[ppml] And as for assignments...

Jonathan Barker jonathan at qx.net
Sat Aug 25 11:33:36 EDT 2007

And to create a little controversy...

For an additional 2 cents... a /46, /52, /64 - all of these are 
excessive for a home user. Our core router can handle 1,000,000 IPv4, 
and 500,000 IPv6 routes - and that's with today's technology. Our 7613 
need not see all the routes we distribute to our DSL / Wireless 
customers. Those can / will be aggregated into blocks before they hit 
the core.. just as our aggregation routers don't see any public BGP 
routes.  From there we'll aggregate again into our /32 prefix 2607:F100 
- which is how the global Internet will see us. We'll probably end up 
assigning /120s to individual homes, where subnetting is likely to never 
occur, and multi-homing isn't a realistic possibility. I know with my 
current DirecTV, XBOX, PS3, Vista Media Centers at home all 
participating on my network, they do not like being in separate subnets. 
Everything is happiest when they do not need to go through any sort of 
routing appliance to get to each other. A single block of 256 addreses - 
that'd put every device in my house in a nice discrete container, and 
still let me add in my refrigerator, oven, lamps, water heater - what 
ever you'd actually want to assign an address to.

That being said, even if people could assign v6 to every device in their 
home... Would you really want to? Do people really need to know or care 
that their water heater is currently on or off? Wouldn't it be a nice 
surprise to find that overnight, their water heater had been hacked - 
and it was now set to 'off' just before their morning shower? 
Personally, despite being a huge technophile who loves to use SNMP to 
graph power consumption, temperature, humidity... I really don't think I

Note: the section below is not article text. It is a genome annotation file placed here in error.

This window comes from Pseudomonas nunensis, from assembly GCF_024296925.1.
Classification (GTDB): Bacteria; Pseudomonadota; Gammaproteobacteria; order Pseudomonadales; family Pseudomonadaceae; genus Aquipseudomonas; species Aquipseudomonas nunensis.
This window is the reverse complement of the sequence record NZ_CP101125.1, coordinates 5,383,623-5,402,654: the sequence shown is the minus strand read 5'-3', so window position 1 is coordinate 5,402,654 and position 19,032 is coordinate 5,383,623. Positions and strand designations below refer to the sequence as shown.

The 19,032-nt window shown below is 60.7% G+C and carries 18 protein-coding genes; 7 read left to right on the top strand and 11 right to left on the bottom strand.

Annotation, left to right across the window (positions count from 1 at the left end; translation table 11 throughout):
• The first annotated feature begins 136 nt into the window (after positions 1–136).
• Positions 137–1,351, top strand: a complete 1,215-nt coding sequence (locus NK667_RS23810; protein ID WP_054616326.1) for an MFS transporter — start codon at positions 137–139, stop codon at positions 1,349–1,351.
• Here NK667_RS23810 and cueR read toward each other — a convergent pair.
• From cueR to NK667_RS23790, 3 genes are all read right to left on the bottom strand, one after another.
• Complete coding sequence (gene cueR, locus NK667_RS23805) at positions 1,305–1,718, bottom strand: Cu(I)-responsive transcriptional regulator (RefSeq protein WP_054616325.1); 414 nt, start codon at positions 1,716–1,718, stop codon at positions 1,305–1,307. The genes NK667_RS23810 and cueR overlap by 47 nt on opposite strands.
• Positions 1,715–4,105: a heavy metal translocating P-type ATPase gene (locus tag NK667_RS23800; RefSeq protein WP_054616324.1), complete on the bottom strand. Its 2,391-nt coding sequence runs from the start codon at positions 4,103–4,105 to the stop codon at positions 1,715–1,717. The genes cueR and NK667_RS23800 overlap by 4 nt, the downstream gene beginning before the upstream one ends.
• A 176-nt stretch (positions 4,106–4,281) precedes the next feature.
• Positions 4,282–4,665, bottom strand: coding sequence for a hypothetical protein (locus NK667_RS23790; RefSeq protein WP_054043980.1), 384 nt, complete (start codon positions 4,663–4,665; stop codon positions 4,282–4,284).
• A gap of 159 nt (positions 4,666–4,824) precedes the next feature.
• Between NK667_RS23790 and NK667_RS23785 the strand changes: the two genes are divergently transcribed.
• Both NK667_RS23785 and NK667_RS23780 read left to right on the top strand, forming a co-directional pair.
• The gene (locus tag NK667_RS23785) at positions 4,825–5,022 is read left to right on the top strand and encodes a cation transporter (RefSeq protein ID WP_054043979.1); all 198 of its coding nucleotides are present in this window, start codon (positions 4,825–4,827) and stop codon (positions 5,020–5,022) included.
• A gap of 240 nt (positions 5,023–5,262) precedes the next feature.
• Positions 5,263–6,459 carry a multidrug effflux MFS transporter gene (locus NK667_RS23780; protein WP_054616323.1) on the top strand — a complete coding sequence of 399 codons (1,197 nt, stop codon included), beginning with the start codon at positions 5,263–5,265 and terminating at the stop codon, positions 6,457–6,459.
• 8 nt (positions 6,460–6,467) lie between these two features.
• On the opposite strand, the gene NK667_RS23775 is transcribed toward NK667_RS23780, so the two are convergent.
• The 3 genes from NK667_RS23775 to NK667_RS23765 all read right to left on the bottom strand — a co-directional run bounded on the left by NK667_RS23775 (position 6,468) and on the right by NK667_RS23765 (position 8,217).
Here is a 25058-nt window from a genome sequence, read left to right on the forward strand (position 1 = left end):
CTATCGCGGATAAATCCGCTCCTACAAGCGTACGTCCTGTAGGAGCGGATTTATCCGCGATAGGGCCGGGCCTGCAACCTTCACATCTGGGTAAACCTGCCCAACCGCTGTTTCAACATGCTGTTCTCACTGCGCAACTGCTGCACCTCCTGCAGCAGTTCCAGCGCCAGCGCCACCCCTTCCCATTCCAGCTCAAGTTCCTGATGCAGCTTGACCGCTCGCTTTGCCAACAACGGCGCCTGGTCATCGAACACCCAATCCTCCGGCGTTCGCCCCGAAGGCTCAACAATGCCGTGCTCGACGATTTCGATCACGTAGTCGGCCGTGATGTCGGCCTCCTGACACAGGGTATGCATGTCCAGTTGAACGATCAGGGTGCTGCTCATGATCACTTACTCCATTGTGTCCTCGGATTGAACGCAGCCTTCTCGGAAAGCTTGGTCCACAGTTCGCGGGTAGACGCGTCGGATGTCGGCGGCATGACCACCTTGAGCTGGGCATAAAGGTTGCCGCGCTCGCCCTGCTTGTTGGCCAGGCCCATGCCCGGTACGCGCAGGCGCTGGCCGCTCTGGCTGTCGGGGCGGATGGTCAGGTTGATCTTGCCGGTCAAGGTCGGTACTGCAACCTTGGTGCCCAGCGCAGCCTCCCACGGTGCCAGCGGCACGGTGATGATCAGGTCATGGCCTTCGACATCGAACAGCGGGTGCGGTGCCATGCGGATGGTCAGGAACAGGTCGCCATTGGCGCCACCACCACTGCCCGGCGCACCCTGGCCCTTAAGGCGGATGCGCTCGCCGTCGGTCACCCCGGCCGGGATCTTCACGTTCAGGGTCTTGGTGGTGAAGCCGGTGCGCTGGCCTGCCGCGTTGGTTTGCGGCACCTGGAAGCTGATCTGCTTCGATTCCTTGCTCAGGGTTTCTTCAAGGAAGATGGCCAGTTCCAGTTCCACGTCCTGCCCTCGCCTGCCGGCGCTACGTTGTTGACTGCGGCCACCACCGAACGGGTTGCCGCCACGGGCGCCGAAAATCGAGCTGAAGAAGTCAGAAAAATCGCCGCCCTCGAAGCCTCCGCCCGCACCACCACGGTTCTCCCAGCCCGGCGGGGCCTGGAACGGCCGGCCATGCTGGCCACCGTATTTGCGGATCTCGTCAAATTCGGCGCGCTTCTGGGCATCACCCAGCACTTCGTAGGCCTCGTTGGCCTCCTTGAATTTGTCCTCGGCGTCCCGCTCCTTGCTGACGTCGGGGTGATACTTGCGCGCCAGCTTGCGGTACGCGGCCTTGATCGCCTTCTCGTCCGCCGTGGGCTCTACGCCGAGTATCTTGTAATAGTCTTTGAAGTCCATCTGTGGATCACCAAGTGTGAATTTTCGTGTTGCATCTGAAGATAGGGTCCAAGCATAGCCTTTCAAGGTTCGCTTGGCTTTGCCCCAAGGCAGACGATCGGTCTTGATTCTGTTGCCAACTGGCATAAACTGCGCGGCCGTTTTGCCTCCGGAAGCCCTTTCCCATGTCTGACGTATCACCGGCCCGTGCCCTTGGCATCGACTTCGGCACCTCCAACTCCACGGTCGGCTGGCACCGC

want my water heater on publicly addressable space.

Assigning a /64 to a home... or 2^64th addresses... which is the number 
of IPv4 addreses available on the Internet today - SQUARED... Surely I'm 
not the only person who thinks that's just crazy. I understand the 
desire to decrease the number of routes. I can see if you have a just a 
regular Cisco sup720 you're probably worried about the health of your 
hardware due to the 256,000 IPv4 route limit - and the fact that we have 
224,966 global BGP routes at the moment. But... isn't the best answer to 
upgrade the hardware that's causing the limit, rather than implementing 
a company-wide policy that will be deliberately wasteful forever? It's a 
whole lot easier to change out a supervisor card, and upgrade some 
aggregation routers, than to get all your customers to renumber because 
one day ARIN may realize that 2^64 addresses for a residence is a highly 
wasteful use of resources, and decides to deny an ISP's request to add 
another allocation.

Having said all that - This e-mail has a definitely different take on 
the issue from most all the e-mails I've read.

My question is - What is wrong with my logic, in that most people who 
are commenting don't think in these terms?


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